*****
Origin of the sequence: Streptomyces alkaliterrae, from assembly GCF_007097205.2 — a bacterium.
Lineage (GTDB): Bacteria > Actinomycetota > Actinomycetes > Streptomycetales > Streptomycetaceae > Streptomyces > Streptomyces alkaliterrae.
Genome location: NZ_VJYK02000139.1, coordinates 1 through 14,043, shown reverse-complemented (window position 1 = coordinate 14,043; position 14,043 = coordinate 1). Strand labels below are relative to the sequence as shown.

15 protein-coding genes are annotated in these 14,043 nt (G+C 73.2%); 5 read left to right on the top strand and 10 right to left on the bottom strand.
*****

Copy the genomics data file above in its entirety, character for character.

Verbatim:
Origin of the sequence: Streptomyces alkaliterrae, from assembly GCF_007097205.2 — a bacterium.
Lineage (GTDB): Bacteria > Actinomycetota > Actinomycetes > Streptomycetales > Streptomycetaceae > Streptomyces > Streptomyces alkaliterrae.
Genome location: NZ_VJYK02000139.1, coordinates 1 through 14,043, shown reverse-complemented (window position 1 = coordinate 14,043; position 14,043 = coordinate 1). Strand labels below are relative to the sequence as shown.

15 protein-coding genes are annotated in these 14,043 nt (G+C 73.2%); 5 read left to right on the top strand and 10 right to left on the bottom strand.